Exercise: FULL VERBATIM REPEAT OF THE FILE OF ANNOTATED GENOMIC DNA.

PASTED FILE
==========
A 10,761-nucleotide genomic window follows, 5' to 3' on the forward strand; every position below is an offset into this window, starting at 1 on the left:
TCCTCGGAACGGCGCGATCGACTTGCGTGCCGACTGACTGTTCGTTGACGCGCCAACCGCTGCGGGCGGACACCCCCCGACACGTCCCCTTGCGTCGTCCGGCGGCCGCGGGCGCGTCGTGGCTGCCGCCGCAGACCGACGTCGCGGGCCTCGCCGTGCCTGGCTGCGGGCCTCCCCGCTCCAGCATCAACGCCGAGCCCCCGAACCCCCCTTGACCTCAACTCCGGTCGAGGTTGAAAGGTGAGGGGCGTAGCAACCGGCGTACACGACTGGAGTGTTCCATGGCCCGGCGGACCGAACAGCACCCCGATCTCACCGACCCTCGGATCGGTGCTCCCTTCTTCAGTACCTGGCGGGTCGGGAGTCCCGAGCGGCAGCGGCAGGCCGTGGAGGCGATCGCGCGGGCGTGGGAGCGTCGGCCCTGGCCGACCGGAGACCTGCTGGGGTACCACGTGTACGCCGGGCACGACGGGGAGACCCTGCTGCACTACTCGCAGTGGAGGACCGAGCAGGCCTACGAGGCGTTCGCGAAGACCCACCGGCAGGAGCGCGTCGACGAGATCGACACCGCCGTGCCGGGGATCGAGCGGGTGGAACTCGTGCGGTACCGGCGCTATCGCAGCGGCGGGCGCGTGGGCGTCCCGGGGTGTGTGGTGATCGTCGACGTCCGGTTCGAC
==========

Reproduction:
A 10,761-nucleotide genomic window follows, 5' to 3' on the forward strand; every position below is an offset into this window, starting at 1 on the left:
TCCTCGGAACGGCGCGATCGACTTGCGTGCCGACTGACTGTTCGTTGACGCGCCAACCGCTGCGGGCGGACACCCCCCGACACGTCCCCTTGCGTCGTCCGGCGGCCGCGGGCGCGTCGTGGCTGCCGCCGCAGACCGACGTCGCGGGCCTCGCCGTGCCTGGCTGCGGGCCTCCCCGCTCCAGCATCAACGCCGAGCCCCCGAACCCCCCTTGACCTCAACTCCGGTCGAGGTTGAAAGGTGAGGGGCGTAGCAACCGGCGTACACGACTGGAGTGTTCCATGGCCCGGCGGACCGAACAGCACCCCGATCTCACCGACCCTCGGATCGGTGCTCCCTTCTTCAGTACCTGGCGGGTCGGGAGTCCCGAGCGGCAGCGGCAGGCCGTGGAGGCGATCGCGCGGGCGTGGGAGCGTCGGCCCTGGCCGACCGGAGACCTGCTGGGGTACCACGTGTACGCCGGGCACGACGGGGAGACCCTGCTGCACTACTCGCAGTGGAGGACCGAGCAGGCCTACGAGGCGTTCGCGAAGACCCACCGGCAGGAGCGCGTCGACGAGATCGACACCGCCGTGCCGGGGATCGAGCGGGTGGAACTCGTGCGGTACCGGCGCTATCGCAGCGGCGGGCGCGTGGGCGTCCCGGGGTGTGTGGTGATCGTCGACGTCCGGTTCGAC